How to Avoid Getting Sick: Nurses Edition
When you have a career in nursing you are surrounded by coughing, sniffling people on a daily basis. It can be hard to stay healthy around all those germs! Try these tips to avoid getting sick:
Eat nutritious foods
In order to prepare your immune system for the barrage of illness-causing microorganisms that you will experience on a daily basis, it is important to keep on top of your nutrition. This means eating healthy fruits and vegetables every day to provide proper vitamins and minerals for prime immune functioning. You don't just want to fight a cold, do your best to prevent yourself from getting it in the first place. Eat a hearty breakfast like eggs and whole grain toast to keep you from feeling hungry and having a sugar crash a few hours into your day. Have a healthy snack like an apple or carrots on hand for quick breaks. Try baked salmon with mashed potatoes and asparagus for dinner. You'll have a busy schedule so prepping meals ahead of time can be extremely helpful to keep you from grabbing that slice of pizza in the cafeteria at work. Avoid prepackaged, processed artificial foods and choose fruits and vegetables that have vibrant colors. They have the most beneficial nutrients for your immune system nutrients.
This one is incredibly important. If you are sleep deprived, your immune system is compromised and you are more likely to fall ill. If you didn't get enough sleep last night, do your best to grab a quick 20 minute nap during a break. This will help you to get some much needed rest and chip away at your sleep debt (the amount of sleep you need but haven't been able to get). Try to go to bed with enough time to allow for eight hours of shut eye every night. When you are tired at work, you may not be as on top of your duties as you normally would. Not only will you feel sleepy and miserable, your work will suffer and you'll be more susceptible to getting sick.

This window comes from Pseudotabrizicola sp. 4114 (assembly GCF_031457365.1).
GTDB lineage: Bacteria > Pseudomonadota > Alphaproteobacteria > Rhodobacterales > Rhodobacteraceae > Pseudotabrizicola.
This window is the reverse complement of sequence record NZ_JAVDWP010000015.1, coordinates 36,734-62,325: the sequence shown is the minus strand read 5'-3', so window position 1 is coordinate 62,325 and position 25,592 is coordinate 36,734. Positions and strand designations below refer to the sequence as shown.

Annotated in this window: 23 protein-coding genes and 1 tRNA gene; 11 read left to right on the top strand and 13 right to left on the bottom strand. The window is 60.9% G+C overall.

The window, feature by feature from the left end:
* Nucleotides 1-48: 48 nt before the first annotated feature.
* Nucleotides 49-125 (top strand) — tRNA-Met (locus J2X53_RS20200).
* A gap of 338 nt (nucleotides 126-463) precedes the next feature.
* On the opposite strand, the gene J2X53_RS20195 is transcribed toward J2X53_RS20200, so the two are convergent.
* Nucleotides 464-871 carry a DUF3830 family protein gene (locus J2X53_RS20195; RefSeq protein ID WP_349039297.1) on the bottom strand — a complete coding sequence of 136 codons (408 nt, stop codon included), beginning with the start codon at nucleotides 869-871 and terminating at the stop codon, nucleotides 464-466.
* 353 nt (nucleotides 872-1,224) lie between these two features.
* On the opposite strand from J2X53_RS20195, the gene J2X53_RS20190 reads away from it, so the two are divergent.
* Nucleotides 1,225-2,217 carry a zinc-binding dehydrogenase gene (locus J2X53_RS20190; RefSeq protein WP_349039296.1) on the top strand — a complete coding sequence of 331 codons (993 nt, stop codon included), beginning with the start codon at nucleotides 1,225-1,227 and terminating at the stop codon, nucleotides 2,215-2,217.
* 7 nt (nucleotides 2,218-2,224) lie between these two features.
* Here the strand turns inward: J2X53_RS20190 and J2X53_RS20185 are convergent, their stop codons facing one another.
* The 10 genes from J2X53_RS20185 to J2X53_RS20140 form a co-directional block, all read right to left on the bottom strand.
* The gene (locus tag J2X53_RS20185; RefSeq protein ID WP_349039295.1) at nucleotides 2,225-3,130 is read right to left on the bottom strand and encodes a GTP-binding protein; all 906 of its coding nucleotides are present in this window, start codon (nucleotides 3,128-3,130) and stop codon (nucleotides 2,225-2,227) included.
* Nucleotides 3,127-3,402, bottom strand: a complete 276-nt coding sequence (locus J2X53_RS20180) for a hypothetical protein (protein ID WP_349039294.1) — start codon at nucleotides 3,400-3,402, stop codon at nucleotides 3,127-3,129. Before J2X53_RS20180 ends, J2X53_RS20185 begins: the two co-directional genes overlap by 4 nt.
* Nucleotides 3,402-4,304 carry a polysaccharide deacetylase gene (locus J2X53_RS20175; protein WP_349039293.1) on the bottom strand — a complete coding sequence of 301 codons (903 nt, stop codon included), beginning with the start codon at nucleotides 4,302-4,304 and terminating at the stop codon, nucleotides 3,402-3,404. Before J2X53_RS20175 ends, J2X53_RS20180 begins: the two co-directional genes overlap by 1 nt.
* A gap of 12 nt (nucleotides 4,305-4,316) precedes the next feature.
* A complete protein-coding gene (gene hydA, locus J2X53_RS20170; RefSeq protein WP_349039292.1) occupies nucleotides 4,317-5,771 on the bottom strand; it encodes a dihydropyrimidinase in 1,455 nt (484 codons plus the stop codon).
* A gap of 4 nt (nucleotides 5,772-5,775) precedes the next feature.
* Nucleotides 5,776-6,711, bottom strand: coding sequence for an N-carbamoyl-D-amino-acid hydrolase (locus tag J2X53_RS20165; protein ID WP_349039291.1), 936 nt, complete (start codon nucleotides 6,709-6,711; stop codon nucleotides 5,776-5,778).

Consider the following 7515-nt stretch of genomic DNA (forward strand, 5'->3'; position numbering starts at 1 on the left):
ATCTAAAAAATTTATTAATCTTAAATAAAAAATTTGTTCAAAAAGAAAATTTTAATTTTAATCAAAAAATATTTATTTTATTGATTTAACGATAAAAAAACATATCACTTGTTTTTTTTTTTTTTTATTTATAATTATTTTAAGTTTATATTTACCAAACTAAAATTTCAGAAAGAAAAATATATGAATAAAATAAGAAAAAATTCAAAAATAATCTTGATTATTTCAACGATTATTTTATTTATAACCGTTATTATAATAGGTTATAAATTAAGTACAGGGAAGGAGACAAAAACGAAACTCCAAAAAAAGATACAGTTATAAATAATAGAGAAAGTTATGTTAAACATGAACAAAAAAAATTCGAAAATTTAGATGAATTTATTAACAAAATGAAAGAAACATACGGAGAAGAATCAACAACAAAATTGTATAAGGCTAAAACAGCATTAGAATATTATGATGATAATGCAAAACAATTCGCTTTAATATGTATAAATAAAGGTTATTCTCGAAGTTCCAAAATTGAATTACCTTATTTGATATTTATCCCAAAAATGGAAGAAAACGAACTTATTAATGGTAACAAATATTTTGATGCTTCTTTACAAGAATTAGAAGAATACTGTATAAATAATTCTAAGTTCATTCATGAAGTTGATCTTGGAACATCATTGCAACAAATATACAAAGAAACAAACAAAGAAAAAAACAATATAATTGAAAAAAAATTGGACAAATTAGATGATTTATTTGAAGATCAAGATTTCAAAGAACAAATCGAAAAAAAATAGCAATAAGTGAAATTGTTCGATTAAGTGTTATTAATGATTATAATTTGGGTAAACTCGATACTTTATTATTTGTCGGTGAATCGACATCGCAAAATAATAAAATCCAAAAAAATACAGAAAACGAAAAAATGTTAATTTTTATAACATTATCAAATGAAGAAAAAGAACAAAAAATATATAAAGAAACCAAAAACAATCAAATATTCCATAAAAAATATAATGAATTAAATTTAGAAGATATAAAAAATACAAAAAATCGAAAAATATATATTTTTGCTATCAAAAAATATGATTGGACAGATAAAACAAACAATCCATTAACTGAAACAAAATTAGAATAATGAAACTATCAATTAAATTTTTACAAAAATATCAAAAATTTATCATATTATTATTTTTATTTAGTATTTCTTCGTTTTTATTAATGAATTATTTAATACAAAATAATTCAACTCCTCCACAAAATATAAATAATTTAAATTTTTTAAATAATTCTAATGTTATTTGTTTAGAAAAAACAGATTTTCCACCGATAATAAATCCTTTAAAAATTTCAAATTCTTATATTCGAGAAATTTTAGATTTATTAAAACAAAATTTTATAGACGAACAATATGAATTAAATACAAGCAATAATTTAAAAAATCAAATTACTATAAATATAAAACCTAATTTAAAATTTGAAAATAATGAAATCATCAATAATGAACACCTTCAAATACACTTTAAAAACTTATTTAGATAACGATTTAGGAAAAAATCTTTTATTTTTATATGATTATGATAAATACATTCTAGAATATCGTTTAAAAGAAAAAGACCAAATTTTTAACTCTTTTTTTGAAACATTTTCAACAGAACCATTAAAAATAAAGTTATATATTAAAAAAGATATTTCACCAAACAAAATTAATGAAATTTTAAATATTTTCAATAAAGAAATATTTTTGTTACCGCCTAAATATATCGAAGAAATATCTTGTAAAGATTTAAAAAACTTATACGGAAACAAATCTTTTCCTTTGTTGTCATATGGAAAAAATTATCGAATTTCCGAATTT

Wash your hands
Prevent yourself, your patients and your coworkers from getting sick by washing your hands. Soap up between patients, before you eat, after you eat, before you leave and even when you get home. There are so many points of contact in the workplace, from patient charts and stairway railings to IV bags and glucometers. There is always an opportunity to wash your hands. It is also very helpful to keep your hands away from your face at all times. Don't bite your nails, wipe your eyes or scratch your nose without washing first. Once you get in the habit of properly soaping up it won't seem like such a daunting task.
This article is sponsored by Western Governors University, a nonprofit, accredited, online university. WGU offers online RN to BSN, BSN to MSN, and RN to MSN degree programs to working nurses who already have a current RN license. To find out more, please visit www.wgu.edu/wisecareers_nursing